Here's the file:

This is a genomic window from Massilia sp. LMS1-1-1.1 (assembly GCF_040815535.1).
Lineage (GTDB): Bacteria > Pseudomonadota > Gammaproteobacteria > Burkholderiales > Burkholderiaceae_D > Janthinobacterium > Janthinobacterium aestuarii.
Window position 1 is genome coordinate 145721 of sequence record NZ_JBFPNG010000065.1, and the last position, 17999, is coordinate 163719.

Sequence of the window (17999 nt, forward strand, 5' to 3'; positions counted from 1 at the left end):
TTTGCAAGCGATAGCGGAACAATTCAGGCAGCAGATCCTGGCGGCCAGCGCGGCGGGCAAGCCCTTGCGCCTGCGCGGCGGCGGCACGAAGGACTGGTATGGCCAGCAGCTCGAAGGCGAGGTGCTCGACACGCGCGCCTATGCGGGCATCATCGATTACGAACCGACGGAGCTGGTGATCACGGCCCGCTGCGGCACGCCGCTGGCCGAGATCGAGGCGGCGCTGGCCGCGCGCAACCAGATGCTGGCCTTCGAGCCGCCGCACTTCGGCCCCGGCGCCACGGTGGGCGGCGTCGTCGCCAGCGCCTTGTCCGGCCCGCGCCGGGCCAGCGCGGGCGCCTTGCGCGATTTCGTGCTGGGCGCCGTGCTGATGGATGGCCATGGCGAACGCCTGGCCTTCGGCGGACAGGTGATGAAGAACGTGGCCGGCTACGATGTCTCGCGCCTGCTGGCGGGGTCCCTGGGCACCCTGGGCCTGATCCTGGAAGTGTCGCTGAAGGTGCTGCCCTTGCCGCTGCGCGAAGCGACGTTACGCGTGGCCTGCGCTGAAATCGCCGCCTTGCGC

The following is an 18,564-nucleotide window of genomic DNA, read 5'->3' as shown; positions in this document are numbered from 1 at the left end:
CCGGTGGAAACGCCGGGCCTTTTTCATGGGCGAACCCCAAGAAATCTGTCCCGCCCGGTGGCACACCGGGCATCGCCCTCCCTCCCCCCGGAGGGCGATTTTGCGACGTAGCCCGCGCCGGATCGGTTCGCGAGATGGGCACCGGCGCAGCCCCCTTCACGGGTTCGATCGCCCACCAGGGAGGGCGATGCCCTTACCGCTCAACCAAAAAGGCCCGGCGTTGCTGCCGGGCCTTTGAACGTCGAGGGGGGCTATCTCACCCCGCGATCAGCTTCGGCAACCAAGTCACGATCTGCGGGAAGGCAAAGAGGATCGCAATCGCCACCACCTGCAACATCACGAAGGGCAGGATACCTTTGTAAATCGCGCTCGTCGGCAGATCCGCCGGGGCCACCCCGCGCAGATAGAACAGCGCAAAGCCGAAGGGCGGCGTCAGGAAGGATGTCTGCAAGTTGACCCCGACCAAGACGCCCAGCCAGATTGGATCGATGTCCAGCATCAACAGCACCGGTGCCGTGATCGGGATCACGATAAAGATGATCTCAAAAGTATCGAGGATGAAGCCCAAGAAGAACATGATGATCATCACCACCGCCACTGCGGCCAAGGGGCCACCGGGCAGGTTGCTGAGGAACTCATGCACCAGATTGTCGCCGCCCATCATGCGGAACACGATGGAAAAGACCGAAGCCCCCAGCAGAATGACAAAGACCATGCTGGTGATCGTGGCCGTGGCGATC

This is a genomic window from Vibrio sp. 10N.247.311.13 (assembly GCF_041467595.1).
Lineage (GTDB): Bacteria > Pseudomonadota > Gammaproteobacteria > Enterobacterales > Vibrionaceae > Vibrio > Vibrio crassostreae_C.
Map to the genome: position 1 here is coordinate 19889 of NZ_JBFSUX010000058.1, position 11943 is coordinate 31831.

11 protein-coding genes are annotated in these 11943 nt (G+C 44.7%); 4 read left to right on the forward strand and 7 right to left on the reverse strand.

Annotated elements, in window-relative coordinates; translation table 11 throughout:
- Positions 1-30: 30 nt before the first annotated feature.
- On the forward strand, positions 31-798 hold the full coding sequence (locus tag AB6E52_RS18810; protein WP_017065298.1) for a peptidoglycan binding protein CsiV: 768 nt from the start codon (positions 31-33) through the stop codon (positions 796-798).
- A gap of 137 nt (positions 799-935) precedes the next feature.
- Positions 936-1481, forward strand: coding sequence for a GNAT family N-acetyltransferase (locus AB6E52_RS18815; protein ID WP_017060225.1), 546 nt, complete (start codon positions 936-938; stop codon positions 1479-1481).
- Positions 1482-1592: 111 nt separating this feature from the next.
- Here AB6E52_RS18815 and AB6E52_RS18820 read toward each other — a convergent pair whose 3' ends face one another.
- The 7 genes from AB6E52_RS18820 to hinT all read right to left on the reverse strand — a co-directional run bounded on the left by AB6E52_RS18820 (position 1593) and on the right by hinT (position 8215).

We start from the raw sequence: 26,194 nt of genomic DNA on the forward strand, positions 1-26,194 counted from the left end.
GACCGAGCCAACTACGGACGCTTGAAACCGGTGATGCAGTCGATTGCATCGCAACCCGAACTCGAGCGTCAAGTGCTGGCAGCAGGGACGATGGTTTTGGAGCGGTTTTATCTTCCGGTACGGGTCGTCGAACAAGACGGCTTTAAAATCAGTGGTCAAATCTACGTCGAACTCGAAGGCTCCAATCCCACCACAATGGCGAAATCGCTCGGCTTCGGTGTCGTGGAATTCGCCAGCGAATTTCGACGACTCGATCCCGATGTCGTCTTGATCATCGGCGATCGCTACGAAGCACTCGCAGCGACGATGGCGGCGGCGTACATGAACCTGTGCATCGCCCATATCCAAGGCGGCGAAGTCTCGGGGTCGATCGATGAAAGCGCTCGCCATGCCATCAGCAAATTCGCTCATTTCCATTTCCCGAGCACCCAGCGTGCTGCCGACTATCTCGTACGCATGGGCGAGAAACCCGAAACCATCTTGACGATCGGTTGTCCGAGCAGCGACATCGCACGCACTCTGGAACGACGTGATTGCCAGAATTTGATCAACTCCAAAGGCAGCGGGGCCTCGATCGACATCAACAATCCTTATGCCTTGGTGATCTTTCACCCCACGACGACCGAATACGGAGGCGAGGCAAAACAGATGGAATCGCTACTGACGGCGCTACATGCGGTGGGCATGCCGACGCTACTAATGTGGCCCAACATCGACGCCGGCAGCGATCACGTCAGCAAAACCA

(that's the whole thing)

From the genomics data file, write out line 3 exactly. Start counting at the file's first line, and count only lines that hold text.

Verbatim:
Window position 1 is genome coordinate 145721 of sequence record NZ_JBFPNG010000065.1, and the last position, 17999, is coordinate 163719.